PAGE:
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Matthew Swibel has a great story in the current issue of Forbes on another flaw of the very flawed Essential Air Service. The Department of Transportation sets subsidies for flights to each community at a certain level, but with costs rising so precipitously, some airlines can’t make a profit even with a subsidy. What can they do? According to Swibel, Mesaba (an airline mentioned in the article that provides EAS in the upper midwest) “can’t stop flying without a nod from the U.S. Department of Transportation, which is under orders from Congress to keep carriers serving 106 low-density markets. For Mesaba to get out of its two-year contract, it must give dot 90 days’ notice and hope another airline comes along to take over the route (or it can apply for a bigger subsidy). Otherwise the bureaucrats can keep Mesaba flying indefinitely under its locked subsidy.”

Congress has designed a system that makes it difficult or impossible for airlines to continuously offer the service that the program mandates.

Hijacked [Forbes]

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In a post several months ago, I wrote that the rigid Essential Air Service crowds out better, more flexible ways of funding credible and realistic service to small communities, such as the Small Community Air Service Development (SCASD) program. A year ago, the Government Accountability Office reported that although it could not sufficiently evaluate SCASD because it was such a young program, but based on the completed grants they did evaluate, “SCASD grants show promise and warrant further evaluation.” Of twenty-three grants they evaluated, fourteen saw improvements through the end of the grant period and eleven saw these improvements become self-sustaining after the end of the grant period. This suggests that a lot of these grants are unworkable from the start, but almost half saw the intended improvements. (Whether these were self-sustaining in the face of spiking jet fuel prices is questionable, but all other things being equal, SCASD wasn’t a total failure.)

In April 2007, the GAO called on the Department of Transportation’s inspector general to conduct a further assessment of SCASD. It has, and the full report is available here. (Thanks to Benet Wilson, whose blog alerted me to it.) The DOT’s picture is more pessimistic. Surveying the stated goals of forty grants, it found that 12.5 percent are canceled before even getting underway, 50 percent fail, 7.5 percent see partial success, and only 30 percent see full success. But while that makes for a nice headline, there are some interesting dynamics in the numbers.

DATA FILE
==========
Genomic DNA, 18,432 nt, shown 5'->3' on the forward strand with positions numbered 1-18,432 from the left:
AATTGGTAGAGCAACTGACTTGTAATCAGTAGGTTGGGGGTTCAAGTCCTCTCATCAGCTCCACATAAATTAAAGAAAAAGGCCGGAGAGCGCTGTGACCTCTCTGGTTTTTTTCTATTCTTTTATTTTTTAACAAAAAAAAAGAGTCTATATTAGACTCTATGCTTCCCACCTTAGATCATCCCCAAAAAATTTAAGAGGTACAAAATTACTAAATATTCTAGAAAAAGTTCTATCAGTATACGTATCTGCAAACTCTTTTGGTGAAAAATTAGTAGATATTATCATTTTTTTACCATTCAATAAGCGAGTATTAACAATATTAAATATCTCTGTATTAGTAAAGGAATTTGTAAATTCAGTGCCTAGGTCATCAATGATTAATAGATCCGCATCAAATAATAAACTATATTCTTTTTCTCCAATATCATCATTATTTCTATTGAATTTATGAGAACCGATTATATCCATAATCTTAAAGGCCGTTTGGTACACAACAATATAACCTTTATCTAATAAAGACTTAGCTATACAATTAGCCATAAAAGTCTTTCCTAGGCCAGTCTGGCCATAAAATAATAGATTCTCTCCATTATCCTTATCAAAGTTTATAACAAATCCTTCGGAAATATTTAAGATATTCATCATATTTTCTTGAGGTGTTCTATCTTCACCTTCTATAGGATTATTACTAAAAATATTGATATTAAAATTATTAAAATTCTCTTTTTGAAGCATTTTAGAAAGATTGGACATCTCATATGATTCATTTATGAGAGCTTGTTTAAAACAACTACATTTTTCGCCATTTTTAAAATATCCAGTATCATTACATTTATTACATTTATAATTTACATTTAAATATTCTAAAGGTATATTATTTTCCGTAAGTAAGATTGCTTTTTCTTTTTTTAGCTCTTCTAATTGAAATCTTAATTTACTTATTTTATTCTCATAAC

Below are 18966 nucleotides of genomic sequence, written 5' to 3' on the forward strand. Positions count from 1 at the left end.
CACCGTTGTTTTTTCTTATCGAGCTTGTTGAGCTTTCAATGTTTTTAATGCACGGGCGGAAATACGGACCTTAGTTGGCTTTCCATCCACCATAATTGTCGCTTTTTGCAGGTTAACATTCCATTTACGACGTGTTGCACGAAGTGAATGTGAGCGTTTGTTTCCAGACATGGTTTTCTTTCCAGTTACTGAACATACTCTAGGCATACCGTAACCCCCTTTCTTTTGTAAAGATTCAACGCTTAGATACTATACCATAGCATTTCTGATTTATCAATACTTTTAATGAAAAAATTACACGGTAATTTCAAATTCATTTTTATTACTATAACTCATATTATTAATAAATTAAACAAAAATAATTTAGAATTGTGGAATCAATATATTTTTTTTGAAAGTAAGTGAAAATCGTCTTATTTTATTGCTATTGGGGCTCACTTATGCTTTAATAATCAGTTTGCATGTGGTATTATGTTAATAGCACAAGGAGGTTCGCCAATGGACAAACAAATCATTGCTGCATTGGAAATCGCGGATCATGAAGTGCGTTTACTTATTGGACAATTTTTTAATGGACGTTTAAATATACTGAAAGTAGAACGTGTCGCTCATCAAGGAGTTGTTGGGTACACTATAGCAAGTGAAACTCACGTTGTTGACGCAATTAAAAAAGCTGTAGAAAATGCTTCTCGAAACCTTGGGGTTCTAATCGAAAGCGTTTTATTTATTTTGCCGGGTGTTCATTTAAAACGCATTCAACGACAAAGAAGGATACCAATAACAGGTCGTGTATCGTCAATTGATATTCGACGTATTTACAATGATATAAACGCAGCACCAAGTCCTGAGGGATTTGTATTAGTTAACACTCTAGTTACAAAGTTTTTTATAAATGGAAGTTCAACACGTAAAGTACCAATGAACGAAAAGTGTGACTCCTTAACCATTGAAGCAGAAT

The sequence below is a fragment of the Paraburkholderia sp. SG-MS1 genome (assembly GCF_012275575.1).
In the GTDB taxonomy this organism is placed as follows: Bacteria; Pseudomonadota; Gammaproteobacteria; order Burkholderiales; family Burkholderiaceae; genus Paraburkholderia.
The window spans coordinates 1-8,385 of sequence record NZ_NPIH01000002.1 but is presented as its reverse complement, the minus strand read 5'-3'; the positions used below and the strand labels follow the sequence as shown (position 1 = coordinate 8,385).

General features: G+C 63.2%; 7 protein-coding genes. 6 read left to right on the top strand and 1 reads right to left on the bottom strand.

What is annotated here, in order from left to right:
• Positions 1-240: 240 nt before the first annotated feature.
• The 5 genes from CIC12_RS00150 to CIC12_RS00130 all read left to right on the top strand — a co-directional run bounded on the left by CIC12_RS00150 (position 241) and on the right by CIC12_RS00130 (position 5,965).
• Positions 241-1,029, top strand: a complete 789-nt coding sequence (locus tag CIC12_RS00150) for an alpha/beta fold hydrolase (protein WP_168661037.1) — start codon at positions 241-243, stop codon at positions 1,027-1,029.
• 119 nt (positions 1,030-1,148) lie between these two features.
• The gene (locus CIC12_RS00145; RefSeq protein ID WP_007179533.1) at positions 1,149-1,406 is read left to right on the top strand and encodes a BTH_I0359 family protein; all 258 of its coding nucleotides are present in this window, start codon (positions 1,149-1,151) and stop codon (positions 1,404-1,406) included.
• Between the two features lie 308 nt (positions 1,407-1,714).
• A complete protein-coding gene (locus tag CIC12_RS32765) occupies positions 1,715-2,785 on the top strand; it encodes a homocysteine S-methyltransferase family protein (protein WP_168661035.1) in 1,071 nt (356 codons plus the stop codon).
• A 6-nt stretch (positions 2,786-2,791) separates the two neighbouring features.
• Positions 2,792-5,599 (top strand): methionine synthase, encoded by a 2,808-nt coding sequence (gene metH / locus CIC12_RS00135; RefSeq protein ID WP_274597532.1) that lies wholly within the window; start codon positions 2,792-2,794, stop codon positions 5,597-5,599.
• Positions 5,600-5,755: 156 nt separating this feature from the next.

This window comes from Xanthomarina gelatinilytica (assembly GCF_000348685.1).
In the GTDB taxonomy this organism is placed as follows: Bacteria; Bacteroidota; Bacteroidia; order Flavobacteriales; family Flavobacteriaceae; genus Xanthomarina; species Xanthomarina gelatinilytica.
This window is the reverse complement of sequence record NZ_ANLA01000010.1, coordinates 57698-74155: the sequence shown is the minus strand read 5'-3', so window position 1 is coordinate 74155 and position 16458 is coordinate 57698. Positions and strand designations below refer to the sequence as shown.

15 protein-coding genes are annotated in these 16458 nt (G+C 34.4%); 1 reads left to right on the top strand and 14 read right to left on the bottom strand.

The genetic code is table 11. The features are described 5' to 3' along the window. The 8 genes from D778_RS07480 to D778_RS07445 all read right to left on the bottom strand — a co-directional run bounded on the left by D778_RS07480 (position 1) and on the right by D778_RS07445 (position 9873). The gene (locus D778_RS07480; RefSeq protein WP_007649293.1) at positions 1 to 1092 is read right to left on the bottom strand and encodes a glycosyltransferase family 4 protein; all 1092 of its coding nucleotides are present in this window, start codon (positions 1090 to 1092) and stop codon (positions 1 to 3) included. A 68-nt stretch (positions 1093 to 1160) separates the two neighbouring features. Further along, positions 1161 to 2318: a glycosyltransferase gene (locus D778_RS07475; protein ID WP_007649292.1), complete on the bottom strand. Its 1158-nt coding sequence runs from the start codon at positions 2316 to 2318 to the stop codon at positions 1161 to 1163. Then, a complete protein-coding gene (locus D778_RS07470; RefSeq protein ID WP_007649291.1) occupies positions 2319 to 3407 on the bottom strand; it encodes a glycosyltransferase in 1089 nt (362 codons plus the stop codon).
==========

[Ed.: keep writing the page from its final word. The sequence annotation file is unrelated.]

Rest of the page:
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I was interviewed for a segment on tonight’s CBS Evening News. The “Follow the Money” segment exposed the tens of millions of dollars wasted on empty flights to the middle of nowhere.

Here are links to:

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Flickr user Bill on Capitol Hill. Used through a Creative Commons license.

The “Essential Air Service” (EAS) is back in the news, this time in an article in USA Today, which is being batted around the blogosphere at View from the Wing, Marginal Revolution, and elsewhere. If you’re not familiar with EAS, read the article first; it offers a good overview of the program. In this post, I’m going to throw in a few more reasons (and resources) for why EAS is such a crummy deal, both for taxpayers and for the travelers it is supposed to help.

First, EAS was supposed to be temporary–to smooth the transition during deregulation in 1978, when it was expected that airlines would drop small, less profitable routes. EAS was meant to be phased out in 1988. Of course, it proved popular in Washington: Congressmen liked being able offer subsidies to their home districts. Often, congressmen enjoy the subsidized flights themselves. Soon, an industry developed around the subsidies. Airlines make the subsidized flights their primary business, Raytheon sells planes whose only viable market is the subsidized flights, and small airports sought to maintain and increase their subsidies. (I explore these dynamics in an article here.) Needless to say, this program has never lived up to its “temporary” status. In fact, EAS is frozen in time. No matter the state of the current market for air travel, the same communities that were eligible for subsidies in 1978 are eligible today.

Second, there is very low demand for EAS service. (more…)

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Your humble blogger on TV

I was recently interviewed about the Essential Air Service by Medill News for a TV station in West Virginia. You can watch the video here.